Top Dems threaten Trump officials with 'alternative means of obtaining compliance' on ObamaCare documents

Top Democratic lawmakers are escalating a standoff with the White House over the administration's decision not to defend the Affordable Care Act, or ObamaCare.

Several committee chairmen have warned the attorney general and White House counsel that they will seek "alternative" measures of obtaining documents related to the Trump administration's decision to not defend ObamaCare in court if the two top Trump officials do not comply with their requests.

A group of Democratic House committee chairmen, led by Oversight and Reform Chairman Elijah CummingsElijah Eugene CummingsLawmakers pay tribute to late Justice Stevens House poised to hold Barr, Ross in contempt Trump's family separation policy has taken US to 'lowest depth possible,' says former immigration lawyer MORE (D-Md.) and Judiciary Chairman Jerrold NadlerJerrold (Jerry) Lewis NadlerTrump knocks Mueller after deal struck for him to testify House Democrats request briefing on Epstein, Acosta Nadler apologized after repeatedly calling Hope Hicks 'Ms. Lewandowski' at hearing MORE (D-N.Y.), wrote a letter to Attorney General William BarrWilliam Pelham BarrImmigration advocacy groups sue Trump administration over asylum restrictions Webb: Questions for Robert Mueller Groups sue Trump admin over new asylum restrictions MORE and White House counsel Pat Cipollone following up on their request for documents related to a court filing from the Justice Department in March arguing that the entire health care law should be overturned.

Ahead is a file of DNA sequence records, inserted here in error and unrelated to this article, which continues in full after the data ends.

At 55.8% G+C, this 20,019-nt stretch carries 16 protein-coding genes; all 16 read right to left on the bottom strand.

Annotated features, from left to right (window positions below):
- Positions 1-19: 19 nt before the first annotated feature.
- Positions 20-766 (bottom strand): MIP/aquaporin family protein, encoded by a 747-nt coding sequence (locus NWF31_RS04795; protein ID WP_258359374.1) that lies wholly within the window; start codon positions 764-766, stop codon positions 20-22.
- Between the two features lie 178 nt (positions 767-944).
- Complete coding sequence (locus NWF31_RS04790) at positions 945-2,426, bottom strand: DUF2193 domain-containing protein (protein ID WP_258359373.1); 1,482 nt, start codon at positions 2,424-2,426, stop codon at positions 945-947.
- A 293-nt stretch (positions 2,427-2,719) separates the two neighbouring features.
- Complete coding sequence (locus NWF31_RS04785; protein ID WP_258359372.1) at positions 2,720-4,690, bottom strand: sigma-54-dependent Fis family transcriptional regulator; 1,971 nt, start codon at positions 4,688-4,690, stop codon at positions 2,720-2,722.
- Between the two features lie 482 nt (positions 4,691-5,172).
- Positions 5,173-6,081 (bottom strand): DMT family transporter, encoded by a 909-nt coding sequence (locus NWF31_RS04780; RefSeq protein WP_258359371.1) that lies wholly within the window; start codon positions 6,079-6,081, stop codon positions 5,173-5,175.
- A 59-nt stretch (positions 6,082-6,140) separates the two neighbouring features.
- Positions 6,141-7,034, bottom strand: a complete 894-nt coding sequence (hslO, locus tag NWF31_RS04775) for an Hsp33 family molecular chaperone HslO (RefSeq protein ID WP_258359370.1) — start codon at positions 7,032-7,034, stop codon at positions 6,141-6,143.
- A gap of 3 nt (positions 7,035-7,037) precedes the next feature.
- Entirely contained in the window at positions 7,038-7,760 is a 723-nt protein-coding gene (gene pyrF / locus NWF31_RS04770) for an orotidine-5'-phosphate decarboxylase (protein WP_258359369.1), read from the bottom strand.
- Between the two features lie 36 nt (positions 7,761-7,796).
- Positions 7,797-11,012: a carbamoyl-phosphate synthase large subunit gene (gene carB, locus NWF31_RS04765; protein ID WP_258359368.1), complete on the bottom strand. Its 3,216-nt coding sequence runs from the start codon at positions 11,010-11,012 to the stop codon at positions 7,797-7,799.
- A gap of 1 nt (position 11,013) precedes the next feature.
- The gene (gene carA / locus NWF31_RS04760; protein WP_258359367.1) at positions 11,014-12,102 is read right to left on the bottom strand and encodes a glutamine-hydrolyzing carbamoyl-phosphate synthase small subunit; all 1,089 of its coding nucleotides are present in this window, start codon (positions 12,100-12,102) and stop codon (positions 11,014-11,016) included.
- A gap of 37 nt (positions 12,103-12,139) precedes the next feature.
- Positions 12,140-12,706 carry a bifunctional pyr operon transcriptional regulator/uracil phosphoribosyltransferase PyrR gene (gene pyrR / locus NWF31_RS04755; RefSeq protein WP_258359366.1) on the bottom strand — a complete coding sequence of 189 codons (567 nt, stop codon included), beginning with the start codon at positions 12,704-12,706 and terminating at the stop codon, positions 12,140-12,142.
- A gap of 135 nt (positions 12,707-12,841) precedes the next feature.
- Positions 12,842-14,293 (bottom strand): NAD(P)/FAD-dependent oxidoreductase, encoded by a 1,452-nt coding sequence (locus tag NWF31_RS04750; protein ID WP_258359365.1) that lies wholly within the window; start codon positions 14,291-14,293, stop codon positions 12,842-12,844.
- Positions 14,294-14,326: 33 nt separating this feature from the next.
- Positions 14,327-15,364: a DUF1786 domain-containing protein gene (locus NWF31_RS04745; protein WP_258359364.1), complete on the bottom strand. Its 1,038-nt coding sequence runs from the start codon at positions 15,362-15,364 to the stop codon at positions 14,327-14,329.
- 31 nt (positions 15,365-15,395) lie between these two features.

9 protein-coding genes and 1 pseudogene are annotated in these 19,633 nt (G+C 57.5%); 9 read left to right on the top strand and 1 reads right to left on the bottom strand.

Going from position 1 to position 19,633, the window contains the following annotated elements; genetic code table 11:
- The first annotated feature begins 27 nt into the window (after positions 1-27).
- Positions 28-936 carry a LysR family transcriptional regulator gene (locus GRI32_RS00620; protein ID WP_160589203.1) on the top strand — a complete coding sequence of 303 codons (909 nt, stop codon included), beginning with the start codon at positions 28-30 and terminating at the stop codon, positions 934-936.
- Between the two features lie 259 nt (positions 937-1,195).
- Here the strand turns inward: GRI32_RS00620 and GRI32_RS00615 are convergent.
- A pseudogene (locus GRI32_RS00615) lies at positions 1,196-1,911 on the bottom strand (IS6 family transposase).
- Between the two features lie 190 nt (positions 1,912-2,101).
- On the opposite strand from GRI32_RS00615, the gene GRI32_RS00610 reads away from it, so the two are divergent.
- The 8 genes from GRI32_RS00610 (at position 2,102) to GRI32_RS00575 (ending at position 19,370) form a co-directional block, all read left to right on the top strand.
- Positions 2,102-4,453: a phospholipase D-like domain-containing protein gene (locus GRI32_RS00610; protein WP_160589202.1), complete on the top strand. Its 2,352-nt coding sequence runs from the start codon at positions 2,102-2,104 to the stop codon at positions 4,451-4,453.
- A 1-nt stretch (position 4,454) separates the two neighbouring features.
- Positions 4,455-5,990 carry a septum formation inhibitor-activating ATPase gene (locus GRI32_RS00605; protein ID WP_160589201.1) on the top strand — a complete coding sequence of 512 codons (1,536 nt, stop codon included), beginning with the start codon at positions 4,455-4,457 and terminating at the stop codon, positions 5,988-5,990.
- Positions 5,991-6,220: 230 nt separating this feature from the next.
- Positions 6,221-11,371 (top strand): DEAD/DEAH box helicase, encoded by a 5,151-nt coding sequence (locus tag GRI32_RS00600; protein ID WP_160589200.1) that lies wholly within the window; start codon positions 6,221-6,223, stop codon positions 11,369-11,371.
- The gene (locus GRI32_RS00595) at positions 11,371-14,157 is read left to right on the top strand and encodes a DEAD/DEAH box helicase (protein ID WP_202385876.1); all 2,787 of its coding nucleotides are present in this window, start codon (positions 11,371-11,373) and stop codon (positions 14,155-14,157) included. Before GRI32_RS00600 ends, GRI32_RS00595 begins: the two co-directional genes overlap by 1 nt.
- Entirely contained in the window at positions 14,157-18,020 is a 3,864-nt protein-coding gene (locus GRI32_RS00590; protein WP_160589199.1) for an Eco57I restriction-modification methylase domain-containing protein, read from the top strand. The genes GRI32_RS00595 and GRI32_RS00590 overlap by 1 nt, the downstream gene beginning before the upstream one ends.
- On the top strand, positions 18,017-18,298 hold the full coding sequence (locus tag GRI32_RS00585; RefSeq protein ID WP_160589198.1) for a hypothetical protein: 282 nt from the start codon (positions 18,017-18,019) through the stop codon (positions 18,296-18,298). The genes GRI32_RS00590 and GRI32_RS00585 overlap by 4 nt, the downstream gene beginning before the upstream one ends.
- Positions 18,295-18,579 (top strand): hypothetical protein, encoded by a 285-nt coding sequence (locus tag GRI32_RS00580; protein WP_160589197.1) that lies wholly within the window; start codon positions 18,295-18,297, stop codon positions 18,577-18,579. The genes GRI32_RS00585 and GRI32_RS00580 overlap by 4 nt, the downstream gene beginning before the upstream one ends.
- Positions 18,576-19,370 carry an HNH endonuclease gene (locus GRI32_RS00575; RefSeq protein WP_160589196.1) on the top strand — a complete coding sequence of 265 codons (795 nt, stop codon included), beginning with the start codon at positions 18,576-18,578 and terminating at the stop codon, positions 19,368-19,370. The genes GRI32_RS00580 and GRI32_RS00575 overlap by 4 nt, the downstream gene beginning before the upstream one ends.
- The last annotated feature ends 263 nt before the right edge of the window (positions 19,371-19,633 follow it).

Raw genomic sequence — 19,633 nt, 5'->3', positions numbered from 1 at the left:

The Democrats added in their letter that they would "consider alternative means of obtaining compliance" if the two men do not respond to their requests, according to the letter. It is not clear what actions the House Democrats might take, but in separate conflicts with the White House over documents and testimony the House Oversight and Reform Committee has issued subpoenas. 

The chairmen first sent letters last month to the White House, Justice Department and the Department of Health and Human Services demanding access to materials that explain the decision not to defend the law and identify the officials involved in making it.

The two Trump officials have until May 24 to turn over the documents, according to CBS. Cummings's Oversight and Reform panel is also reportedly seeking testimony from Office of Management and Budget acting Director Russ Vought.

Democrats previously warned the Trump administration last month that moving to not defend President Obama's signature health care law would be a violation of the executive branch's duties to vigorously defend laws passed by Congress.

“This refusal appears to be violating longstanding policies to defend and enforce Acts of Congress; will have a significant negative impact on the accessibility of healthcare for Americans; and appears to be driven by political considerations rather than considered legal arguments,” the group of lawmakers wrote in April.

Barr responded last month, telling Democrats that the courts would block his move if it was deemed to be "outrageous" as they said.

"If you think it’s such an outrageous position, you have nothing to worry about. Let the courts do their job," he said at the time.